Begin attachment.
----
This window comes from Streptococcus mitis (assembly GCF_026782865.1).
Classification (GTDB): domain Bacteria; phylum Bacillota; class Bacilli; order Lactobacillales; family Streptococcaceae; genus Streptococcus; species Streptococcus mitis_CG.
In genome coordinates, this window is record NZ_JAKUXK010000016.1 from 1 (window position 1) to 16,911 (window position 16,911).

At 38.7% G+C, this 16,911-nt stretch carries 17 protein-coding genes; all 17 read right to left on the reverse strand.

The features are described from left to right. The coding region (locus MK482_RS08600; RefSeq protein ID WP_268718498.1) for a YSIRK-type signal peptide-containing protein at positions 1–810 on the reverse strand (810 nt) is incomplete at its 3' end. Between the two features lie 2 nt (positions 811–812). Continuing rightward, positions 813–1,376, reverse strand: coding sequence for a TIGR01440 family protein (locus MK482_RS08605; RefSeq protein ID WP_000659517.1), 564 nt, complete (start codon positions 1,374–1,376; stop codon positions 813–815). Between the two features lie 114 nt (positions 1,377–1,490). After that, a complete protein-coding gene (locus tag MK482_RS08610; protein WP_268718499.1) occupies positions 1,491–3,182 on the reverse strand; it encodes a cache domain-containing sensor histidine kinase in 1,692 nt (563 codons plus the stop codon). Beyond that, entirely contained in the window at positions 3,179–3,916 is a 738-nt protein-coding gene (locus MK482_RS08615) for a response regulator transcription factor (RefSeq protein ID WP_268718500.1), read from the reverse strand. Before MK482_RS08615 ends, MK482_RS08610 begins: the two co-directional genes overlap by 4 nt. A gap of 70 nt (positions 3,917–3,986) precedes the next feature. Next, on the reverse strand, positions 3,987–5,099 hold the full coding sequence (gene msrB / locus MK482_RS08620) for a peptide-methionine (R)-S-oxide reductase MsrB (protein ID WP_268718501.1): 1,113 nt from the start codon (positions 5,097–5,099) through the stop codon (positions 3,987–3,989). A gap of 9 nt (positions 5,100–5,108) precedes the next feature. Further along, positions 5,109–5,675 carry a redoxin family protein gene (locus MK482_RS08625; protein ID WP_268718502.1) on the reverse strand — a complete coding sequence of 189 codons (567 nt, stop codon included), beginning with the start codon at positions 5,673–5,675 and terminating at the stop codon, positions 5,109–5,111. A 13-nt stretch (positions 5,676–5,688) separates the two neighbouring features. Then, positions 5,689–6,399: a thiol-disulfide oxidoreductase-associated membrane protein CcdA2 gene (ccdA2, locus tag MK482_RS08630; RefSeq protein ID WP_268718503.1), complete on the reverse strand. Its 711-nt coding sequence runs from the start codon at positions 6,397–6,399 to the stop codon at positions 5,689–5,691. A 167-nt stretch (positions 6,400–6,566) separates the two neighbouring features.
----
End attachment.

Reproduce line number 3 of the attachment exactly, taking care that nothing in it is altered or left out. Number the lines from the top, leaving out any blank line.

In genome coordinates, this window is record NZ_JAKUXK010000016.1 from 1 (window position 1) to 16,911 (window position 16,911).